Standing stumps would be a more appropriate description of this site, I must admit I was a bit let down. For some reason the name had got me going.....
3 barely visible stumps, one less so than the others.
I don't know if the old O.S map I have has them in the wrong place, it just didn't seem to fit..... A guy who lived in a house at the top of the drive had seen me hanging around, became suspicious and asked me what I was up to. He showed me the stumps, and assured me they were what I was looking for after seeing the look on my face.
Disappointed I left with....with not even a photo.
According to Coflein the 1st edition OS map had four stones! and the fourth has been found in woodland on the far side of the farm drive. They do suggest it could be a Bronze Age stone row, but also that it could be (shock) an C18th boundary feature. But then why would the fourth be across the drive? Mysterious.
And how strange that such little stones get such a big story (including verse). There are only two in this version!
In a field near the porter's lodge of Plas Gwynn, there are two stones, at a considerable distance from each other, which mark the place where tradition says Einion ap Gwalchmai, some centuries ago, obtained his wife by an uncommon exhibition of activity in leaping fifty feet!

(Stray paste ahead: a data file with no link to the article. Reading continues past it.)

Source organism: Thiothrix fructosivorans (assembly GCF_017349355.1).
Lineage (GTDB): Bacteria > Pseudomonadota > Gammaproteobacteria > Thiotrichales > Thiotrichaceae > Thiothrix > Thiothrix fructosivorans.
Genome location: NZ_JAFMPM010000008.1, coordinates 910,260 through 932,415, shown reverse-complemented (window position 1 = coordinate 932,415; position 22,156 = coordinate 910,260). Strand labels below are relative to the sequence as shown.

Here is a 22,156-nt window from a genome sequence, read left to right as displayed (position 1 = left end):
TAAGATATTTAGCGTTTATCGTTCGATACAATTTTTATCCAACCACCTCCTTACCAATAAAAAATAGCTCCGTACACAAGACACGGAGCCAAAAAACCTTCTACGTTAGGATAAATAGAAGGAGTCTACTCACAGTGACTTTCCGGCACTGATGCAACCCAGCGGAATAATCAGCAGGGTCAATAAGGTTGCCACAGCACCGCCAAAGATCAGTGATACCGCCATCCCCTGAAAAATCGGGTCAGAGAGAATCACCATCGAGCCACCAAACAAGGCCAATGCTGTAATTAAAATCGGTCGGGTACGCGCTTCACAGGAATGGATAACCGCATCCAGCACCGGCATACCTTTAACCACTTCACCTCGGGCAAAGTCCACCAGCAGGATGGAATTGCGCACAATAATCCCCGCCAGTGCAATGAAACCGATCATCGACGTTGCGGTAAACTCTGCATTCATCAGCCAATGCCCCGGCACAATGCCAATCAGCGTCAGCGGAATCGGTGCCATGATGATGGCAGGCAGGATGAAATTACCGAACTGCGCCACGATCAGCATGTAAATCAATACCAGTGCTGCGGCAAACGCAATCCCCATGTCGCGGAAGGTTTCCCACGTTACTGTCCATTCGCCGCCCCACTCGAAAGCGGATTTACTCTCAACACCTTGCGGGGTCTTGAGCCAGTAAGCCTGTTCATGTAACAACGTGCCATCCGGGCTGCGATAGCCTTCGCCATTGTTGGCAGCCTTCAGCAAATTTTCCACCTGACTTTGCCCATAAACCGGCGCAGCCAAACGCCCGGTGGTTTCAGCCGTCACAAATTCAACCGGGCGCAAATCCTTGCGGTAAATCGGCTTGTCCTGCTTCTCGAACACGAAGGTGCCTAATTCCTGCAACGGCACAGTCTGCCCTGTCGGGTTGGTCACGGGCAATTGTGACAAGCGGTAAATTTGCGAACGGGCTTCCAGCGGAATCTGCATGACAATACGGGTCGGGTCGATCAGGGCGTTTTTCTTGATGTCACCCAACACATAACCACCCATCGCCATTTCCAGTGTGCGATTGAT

There were two competitors, and the female decided their claims by taking the man who could leap farthest. Einion, it is said, some time afterwards, went to a distant part of the country, where he had occasion to reside several years, and he found on his return that his wife had, on that very morning, been married to another person. He took his harp and sitting down at the door, explained in Welsh metre who he was, and where he had been resident. His wife narrowly scrutinised his person, unwilling to give up her new spouse, when he exclaimed--
"Look not, Angharad, on my silver hair, Which once shone bright of golden lively hue:
Man doth not last like gold, - he that was fair will soon decay, though gold continue new.
[I will spare you the rest until the last verse]
Full fifty feet, as still the truth is known, And many witnesses can still attest,
How there the prize I won, thyself must own, This action stamp'd my worth within thy breast."
From 'Excursions in North Wales' by William Bingley (1839 ed. p78).
The 3 leaps are three stones in a field next to the georgian mansion called Plas Gwyn. They were placed there in remembrance of a competition between two men for the hand in marriage of St Geraint's grand=daughter, supposedly in the 6th century. By adopting a triple-jump style approach, Hywel ap Gwalchmai was able to beat his opponent and get his girl.
(can't remember where I read this - possibly in LV Grinsell's collection, 'Folklore of Prehistoric Sites in Britain' 1976.)